In these circumstances – and things will no doubt get worse for Trump as the committee continues its hearings and deliberations – it seems clear that Trump cannot possibly win the presidency in 2024.

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This has been apparent to sensible Republican powerbrokers for some time – which is why they have surreptitiously assisted the Democrats in using the committee hearings to bring about an end to Trump’s political career.

But the expunging of Trump personally from American politics is hardly an occasion for celebration.

As the committee hearings have made clear, it is only Trump’s own lack of political judgment that has brought about the destruction of his political career.

Test that proposition this way – assume that Trump had even grudgingly accepted his electoral defeat in 2020; assume that he had never promulgated the ‘stolen election’ lie; assume that he had not incited the January 6 riot; and assume that he had spent the last 18 months criticising the Biden regime instead of clinging to the ‘stolen election’ falsehood.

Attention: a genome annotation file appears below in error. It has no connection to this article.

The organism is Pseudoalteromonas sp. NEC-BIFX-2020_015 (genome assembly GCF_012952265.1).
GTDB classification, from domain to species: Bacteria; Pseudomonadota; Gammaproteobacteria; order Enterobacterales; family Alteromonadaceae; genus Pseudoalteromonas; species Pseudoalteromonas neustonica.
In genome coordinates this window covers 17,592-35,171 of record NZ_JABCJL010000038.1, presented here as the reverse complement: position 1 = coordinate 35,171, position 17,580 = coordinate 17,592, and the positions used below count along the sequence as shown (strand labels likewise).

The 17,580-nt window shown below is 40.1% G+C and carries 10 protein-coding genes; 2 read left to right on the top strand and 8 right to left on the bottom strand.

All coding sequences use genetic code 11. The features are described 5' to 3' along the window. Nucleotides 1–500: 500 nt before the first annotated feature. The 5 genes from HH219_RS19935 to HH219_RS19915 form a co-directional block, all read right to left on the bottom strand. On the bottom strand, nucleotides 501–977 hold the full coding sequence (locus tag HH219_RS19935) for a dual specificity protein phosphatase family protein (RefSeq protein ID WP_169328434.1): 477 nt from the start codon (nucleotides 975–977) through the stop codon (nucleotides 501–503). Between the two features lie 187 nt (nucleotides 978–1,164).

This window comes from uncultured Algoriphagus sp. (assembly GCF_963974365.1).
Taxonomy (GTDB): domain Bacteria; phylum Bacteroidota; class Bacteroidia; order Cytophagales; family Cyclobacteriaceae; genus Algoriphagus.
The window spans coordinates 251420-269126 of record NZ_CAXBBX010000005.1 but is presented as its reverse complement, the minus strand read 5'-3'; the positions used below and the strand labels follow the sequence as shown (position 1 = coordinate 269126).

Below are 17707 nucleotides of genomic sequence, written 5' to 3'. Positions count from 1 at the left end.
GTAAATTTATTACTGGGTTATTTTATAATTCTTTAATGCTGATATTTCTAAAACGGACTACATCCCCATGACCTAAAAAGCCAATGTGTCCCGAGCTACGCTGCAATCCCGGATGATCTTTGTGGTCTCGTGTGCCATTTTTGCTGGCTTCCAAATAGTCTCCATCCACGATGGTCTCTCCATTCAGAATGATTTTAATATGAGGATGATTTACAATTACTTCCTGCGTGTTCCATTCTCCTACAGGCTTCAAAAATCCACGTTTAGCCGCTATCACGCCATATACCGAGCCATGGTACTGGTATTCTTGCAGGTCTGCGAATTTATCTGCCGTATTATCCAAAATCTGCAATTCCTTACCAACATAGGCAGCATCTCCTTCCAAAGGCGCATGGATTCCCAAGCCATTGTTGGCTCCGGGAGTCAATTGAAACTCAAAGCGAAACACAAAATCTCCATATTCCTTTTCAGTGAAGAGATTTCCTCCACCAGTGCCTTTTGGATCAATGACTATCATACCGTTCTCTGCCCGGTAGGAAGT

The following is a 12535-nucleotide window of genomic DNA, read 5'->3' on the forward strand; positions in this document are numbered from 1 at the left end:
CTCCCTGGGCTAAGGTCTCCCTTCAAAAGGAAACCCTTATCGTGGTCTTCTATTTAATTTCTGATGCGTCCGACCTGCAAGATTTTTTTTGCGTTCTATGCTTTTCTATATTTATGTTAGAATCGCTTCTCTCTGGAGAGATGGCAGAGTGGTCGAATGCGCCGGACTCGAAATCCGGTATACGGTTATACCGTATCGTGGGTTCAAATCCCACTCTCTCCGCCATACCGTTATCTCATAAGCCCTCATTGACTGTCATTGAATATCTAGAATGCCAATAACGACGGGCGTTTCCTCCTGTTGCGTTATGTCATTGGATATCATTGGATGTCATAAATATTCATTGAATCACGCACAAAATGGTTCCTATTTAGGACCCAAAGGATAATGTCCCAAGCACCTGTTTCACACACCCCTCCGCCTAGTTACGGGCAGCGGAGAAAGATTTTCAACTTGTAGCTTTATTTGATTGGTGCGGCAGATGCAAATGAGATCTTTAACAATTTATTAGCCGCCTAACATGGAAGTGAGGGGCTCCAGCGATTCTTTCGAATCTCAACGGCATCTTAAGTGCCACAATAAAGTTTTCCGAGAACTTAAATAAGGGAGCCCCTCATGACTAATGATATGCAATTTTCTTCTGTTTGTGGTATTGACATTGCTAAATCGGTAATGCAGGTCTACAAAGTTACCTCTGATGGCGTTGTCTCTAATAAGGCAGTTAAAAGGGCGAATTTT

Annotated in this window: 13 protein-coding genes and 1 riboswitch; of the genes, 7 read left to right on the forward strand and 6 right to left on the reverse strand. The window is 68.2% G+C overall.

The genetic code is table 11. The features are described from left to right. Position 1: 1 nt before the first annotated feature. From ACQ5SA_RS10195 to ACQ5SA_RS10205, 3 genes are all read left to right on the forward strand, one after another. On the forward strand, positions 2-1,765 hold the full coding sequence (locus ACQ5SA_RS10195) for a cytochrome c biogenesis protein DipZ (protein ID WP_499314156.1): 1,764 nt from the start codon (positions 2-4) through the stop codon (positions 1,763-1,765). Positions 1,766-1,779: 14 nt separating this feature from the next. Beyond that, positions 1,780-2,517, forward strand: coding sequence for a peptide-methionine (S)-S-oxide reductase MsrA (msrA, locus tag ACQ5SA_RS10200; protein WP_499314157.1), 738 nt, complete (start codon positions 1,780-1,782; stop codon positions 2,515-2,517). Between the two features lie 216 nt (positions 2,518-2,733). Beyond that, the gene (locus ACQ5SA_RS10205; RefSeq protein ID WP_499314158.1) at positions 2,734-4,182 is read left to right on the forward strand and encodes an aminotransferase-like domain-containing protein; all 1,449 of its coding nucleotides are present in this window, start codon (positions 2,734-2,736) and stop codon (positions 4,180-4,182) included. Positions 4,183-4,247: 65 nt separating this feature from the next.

Can any sensible observer of American politics seriously doubt that, in such circumstances, Trump would now be in a very powerful position to regain the presidency in 2024?

After all, the crippling and seemingly ineradicable political and ideological divisions divisions that propelled Trump to the presidency in 2016 have only intensified since 2020 – and, more importantly, the Biden presidency has been a complete and abject failure.

America is on the verge of a recession, and significant parts of Biden’s legislative program have not, and never will be, enacted. Large numbers of working class, Hispanic, and black voters are now deserting the Democrats, and Biden continues to slide downwards in the polls. (RT)